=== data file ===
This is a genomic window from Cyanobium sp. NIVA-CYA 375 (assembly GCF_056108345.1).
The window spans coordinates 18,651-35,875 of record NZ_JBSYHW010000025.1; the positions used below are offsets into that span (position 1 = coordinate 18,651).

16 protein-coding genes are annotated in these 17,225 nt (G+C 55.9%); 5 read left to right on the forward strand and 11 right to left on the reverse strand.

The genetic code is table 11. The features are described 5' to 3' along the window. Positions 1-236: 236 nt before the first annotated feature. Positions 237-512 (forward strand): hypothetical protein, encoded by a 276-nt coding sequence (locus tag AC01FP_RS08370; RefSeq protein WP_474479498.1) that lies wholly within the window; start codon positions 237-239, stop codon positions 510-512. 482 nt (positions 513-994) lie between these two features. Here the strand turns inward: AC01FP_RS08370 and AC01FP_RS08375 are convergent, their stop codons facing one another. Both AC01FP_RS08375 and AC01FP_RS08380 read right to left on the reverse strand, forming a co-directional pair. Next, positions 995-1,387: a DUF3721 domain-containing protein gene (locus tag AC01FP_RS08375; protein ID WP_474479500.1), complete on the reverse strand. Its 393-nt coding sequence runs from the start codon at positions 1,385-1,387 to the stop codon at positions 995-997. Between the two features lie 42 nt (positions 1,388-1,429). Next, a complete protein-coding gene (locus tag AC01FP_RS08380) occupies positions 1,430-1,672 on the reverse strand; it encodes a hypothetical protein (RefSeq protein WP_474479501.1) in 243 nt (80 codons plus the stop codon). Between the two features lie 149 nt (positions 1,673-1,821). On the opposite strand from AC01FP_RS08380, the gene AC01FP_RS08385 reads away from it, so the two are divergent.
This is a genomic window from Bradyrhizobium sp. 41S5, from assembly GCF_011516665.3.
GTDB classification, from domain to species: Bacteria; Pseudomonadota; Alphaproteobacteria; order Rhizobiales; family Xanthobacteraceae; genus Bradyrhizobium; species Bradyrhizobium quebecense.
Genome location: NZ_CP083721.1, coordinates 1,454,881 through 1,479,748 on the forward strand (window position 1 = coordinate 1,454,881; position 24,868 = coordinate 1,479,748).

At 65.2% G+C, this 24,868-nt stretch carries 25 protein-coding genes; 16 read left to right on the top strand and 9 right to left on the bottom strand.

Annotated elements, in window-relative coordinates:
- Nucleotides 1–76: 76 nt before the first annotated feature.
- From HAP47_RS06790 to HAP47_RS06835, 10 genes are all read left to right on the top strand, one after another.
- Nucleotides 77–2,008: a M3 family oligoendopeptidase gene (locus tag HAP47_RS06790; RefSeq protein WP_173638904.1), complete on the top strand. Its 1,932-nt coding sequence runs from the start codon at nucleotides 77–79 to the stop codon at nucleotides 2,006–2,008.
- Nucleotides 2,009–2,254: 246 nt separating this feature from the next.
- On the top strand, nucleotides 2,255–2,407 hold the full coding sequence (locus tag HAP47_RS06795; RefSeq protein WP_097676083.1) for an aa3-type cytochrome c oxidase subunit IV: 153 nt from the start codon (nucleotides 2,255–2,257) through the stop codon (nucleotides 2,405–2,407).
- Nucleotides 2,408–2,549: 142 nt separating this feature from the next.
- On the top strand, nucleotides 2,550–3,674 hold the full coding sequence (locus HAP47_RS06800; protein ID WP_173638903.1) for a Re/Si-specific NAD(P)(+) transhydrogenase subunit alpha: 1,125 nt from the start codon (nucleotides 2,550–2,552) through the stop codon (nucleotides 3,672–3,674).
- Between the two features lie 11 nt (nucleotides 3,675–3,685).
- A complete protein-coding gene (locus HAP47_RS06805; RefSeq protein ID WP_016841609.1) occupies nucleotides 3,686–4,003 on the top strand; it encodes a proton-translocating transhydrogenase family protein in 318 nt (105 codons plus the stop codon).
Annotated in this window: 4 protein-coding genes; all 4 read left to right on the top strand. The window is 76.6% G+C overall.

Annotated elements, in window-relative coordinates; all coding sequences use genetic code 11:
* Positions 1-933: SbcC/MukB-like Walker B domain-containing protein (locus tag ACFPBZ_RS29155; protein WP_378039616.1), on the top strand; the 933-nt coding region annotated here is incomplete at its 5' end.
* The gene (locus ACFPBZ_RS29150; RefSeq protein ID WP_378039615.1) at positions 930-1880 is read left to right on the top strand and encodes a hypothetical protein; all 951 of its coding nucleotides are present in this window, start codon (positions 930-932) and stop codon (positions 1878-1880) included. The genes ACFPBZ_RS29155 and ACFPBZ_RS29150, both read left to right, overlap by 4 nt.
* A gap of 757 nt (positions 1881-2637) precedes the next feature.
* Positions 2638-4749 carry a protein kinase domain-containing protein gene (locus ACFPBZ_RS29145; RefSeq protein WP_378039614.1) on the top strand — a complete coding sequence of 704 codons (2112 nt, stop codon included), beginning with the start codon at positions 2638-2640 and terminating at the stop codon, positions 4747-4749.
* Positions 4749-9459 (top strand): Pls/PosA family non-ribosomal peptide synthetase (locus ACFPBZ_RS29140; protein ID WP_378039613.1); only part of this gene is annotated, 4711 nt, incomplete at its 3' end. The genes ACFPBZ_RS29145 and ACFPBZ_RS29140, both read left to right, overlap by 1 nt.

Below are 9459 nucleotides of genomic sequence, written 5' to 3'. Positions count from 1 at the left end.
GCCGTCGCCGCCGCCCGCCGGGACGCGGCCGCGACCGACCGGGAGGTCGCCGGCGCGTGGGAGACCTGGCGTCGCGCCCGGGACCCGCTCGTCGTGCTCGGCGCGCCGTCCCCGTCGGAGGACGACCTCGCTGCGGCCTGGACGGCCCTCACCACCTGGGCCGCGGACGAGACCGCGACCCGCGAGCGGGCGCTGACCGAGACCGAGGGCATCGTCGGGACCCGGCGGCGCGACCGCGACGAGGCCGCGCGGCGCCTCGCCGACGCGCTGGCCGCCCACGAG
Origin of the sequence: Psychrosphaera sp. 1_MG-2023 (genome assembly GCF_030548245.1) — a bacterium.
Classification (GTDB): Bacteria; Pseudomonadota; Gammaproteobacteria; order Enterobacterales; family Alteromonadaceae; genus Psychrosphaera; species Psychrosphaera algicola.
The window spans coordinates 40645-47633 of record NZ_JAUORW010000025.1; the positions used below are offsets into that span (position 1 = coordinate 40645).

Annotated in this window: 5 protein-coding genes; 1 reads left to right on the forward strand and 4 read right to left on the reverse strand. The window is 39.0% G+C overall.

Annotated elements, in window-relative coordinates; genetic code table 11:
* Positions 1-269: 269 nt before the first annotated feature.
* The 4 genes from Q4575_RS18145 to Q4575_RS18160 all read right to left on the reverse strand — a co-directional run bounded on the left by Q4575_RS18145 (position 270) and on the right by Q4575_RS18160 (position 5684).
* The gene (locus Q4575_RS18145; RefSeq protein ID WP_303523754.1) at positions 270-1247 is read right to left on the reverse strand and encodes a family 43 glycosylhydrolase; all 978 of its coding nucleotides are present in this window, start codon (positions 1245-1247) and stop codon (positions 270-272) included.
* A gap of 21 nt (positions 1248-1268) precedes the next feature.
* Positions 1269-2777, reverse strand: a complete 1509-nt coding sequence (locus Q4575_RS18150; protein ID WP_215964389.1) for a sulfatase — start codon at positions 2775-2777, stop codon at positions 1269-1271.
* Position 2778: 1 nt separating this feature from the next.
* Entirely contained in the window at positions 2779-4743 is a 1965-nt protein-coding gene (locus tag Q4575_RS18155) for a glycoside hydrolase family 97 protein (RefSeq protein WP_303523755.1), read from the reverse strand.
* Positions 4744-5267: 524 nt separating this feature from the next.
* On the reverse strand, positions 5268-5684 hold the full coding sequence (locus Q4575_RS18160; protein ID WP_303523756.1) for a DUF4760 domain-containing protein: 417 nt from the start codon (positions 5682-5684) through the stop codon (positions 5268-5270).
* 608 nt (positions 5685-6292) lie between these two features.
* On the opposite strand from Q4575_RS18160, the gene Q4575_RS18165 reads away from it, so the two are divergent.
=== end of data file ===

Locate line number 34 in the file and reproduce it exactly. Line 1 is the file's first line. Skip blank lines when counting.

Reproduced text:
* The 4 genes from Q4575_RS18145 to Q4575_RS18160 all read right to left on the reverse strand — a co-directional run bounded on the left by Q4575_RS18145 (position 270) and on the right by Q4575_RS18160 (position 5684).